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Bad weather forced the rescheduling of the Dr. Martin Luther King Jr. Observance at the Forest Glenn Annex, a U.S. Army installation and the site of the Walter Reed Army Institute of Research and the Naval Medical Research Center. Sailors, Soldiers, civilians, contractors and guests filled the Albert Behnke Auditorium in the Daniel K. Inouye Building on post, Jan. 28, to celebrate the life and legacy of Dr. Martin Luther King. Jr.

Capt. John Sanders, NMRC commanding officer, opened the program by acknowledging the importance of the celebration and reflecting on his memories of King and what the civil rights movement meant to our county. He focused on King’s messages of opportunity, dignity and excellence.

“We all have to have the opportunity to be successful. Dr. King taught us that dignity is not something given to us from other people but something that comes from within, because it has been bestowed on us from above. What he taught is that we should demonstrate that dignity with the excellence of our actions and our character,” said Sanders.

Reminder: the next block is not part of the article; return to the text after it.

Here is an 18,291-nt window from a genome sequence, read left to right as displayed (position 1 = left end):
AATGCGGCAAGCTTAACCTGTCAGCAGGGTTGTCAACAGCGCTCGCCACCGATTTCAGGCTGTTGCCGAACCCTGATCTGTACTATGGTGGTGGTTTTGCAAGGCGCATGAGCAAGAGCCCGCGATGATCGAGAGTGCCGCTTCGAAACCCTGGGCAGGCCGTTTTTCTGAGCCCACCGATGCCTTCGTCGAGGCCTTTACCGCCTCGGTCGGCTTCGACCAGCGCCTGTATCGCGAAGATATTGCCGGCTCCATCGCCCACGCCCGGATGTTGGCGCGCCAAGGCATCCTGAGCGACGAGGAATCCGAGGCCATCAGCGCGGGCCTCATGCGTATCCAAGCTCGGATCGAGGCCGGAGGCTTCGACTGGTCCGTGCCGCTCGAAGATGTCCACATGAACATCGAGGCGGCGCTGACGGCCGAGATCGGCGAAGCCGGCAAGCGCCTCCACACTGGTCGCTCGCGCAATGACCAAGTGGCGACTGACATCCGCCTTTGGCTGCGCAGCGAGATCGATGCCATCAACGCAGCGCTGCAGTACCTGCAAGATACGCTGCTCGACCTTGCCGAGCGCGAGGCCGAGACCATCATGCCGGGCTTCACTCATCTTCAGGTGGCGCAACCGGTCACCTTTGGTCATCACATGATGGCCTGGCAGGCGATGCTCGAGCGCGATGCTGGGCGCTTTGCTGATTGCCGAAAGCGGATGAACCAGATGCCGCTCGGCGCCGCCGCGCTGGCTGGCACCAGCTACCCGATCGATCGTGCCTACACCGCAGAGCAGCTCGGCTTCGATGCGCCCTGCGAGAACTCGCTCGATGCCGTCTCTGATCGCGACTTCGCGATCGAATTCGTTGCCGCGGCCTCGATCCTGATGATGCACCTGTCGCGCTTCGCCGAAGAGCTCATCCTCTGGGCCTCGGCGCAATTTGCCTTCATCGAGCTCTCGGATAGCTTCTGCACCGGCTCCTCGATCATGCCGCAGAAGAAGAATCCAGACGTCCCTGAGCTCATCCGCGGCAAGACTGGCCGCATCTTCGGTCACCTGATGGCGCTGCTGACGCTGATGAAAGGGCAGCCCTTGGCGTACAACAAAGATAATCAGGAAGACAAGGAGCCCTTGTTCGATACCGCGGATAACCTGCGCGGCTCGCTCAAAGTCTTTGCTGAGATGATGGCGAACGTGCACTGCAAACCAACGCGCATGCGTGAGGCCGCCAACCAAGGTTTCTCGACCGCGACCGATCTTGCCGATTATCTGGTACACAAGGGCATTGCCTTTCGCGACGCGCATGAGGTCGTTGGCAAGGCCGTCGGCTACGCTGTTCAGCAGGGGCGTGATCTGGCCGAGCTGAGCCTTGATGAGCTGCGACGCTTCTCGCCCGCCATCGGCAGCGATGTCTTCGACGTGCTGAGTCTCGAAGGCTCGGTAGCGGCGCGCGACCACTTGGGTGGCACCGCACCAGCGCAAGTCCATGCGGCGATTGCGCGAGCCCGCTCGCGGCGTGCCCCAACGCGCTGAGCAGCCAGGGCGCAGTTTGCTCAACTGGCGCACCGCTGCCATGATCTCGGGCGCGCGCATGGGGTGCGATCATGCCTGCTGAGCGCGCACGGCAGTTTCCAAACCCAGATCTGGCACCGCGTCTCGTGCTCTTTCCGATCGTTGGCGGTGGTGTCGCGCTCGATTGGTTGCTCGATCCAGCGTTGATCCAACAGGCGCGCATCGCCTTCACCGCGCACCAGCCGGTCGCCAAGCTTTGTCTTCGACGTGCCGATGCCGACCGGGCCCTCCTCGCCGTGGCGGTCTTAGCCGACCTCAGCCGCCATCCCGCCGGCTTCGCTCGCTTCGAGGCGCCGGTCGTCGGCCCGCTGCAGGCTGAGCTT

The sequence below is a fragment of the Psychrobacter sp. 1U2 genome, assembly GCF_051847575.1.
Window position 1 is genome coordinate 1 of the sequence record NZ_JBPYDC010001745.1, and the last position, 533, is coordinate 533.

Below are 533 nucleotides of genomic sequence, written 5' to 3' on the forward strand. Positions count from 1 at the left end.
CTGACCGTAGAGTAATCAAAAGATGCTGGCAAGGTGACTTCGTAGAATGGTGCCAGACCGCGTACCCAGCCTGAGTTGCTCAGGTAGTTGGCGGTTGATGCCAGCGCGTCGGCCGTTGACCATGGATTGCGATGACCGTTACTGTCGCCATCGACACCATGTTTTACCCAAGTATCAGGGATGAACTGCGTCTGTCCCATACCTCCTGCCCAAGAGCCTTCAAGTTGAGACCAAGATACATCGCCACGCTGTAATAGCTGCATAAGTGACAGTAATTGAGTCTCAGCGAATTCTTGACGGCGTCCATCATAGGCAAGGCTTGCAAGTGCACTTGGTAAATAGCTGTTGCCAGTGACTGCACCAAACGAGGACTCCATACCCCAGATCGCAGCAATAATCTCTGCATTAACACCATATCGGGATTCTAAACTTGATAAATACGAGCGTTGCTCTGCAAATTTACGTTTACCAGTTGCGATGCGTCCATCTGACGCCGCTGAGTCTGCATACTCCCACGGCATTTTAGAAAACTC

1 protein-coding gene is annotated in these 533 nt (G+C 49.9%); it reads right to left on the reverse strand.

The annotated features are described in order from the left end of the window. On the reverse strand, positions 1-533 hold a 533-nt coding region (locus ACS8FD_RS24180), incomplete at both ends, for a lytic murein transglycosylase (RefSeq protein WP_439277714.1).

Following Sander’s comments, the audience saw a video clip of King’s “I Have a Dream” speech.

The guest speaker, William T. Fauntroy, Jr., a Tuskegee Airman, is a member of the New Bethel Baptist Church in Washington, D.C., where he first met Dr. King. Fauntroy, with humor, thoughtfulness and sincerity, shared his memories and experiences of growing up in D.C.; the March on Washington, Aug. 28, 1963; and the need to keep the dream alive. He summarized Kings’ civil rights efforts and assassination, April 4, 1968.

Fauntroy said he was there at the March on Washington when King gave his “I Have a Dream” speech. Members of New Bethel Baptist Church got together and walked from the church to the National Monument. He said he had never seen that many people in one location at one time. The only place they weren’t sitting or standing was in the pool, he added.

“Meeting him, I can say Martin Luther King was a person you would always remember. He was a man of God. He was true to what he said he was. He helped a lot of people. He changed a lot of hearts and minds, not all, but many. I’m so glad God let me meet and touch this man. Martin always talked about love and nonviolence. I recommend to you to read his book of sermons, “Strength to Love,” written in 1963,” said Fauntroy.

Fauntroy ended by reading from King’s book.

The event was hosted by the WRAIR/NMRC Multicultural Committee.